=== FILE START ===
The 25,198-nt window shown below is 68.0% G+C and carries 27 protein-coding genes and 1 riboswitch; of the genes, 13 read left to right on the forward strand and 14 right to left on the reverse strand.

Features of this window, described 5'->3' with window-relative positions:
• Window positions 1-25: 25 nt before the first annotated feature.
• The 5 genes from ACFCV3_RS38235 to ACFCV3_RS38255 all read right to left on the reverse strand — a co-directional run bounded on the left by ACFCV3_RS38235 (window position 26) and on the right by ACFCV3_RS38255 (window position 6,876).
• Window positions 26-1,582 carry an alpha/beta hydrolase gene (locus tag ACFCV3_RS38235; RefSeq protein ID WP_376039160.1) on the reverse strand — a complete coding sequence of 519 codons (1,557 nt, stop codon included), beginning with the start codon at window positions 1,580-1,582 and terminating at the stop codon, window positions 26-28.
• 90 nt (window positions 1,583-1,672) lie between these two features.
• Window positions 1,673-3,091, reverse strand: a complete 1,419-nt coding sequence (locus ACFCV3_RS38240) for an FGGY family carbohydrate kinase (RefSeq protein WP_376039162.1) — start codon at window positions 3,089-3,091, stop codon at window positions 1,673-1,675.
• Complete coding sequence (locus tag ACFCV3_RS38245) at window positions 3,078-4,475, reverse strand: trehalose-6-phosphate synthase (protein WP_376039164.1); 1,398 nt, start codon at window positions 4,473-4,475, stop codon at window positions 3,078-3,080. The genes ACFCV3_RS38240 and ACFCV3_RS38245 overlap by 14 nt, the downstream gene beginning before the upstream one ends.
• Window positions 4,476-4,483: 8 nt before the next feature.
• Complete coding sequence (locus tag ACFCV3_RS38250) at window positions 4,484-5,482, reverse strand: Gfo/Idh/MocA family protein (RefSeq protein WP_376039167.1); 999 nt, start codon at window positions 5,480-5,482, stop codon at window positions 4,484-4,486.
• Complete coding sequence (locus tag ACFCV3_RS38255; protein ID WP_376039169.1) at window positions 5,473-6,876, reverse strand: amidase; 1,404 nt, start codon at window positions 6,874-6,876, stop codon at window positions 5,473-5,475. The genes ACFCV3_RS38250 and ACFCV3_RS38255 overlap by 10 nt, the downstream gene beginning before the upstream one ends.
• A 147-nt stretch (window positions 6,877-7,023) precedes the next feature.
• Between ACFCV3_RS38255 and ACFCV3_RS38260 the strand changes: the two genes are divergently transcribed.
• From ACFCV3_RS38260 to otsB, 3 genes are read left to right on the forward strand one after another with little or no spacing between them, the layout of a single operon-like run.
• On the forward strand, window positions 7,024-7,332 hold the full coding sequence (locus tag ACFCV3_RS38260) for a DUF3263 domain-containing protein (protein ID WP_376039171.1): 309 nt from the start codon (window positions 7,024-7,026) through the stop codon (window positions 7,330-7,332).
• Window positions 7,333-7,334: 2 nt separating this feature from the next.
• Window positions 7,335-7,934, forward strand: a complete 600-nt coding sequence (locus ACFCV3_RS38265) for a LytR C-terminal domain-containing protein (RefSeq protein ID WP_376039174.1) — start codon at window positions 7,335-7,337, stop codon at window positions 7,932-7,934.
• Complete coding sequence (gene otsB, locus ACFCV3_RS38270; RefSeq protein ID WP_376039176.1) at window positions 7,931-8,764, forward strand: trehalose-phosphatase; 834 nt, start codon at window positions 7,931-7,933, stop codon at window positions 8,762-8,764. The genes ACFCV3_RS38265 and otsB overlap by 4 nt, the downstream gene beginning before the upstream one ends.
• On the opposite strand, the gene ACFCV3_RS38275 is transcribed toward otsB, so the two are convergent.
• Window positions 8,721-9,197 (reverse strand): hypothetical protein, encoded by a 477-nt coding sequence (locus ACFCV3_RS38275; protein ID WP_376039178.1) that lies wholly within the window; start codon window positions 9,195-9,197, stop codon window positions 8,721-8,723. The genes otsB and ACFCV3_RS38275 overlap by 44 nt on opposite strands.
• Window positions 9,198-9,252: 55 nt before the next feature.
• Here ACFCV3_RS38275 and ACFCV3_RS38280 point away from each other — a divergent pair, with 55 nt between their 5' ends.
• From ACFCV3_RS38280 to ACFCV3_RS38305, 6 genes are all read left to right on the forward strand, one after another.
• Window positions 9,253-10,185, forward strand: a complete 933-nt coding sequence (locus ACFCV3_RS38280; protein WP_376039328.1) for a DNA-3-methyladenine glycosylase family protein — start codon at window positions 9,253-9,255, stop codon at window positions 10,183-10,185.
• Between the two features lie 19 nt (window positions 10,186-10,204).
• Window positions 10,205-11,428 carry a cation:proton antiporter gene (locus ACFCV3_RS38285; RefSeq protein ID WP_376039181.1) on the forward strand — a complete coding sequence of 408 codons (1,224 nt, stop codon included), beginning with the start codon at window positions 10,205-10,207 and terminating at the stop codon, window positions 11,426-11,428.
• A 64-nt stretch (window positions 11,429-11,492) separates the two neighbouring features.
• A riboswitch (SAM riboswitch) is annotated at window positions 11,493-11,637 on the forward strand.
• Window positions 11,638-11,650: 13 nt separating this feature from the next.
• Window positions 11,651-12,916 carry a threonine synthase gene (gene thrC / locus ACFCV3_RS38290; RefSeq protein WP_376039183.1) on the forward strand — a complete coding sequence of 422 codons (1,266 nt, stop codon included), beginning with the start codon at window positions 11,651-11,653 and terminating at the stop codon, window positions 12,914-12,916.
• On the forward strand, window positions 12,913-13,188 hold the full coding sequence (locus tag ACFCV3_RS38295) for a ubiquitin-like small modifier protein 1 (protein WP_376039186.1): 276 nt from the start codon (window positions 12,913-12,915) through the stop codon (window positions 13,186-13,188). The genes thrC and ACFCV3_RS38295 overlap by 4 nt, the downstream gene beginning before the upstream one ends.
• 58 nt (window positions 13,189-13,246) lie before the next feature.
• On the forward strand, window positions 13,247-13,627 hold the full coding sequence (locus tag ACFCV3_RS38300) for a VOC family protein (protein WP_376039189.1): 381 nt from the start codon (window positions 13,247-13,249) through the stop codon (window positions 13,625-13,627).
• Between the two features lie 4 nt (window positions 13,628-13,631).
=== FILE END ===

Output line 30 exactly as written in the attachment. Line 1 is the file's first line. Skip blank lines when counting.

• Window positions 11,651-12,916 carry a threonine synthase gene (gene thrC / locus ACFCV3_RS38290; RefSeq protein WP_376039183.1) on the forward strand — a complete coding sequence of 422 codons (1,266 nt, stop codon included), beginning with the start codon at window positions 11,651-11,653 and terminating at the stop codon, window positions 12,914-12,916.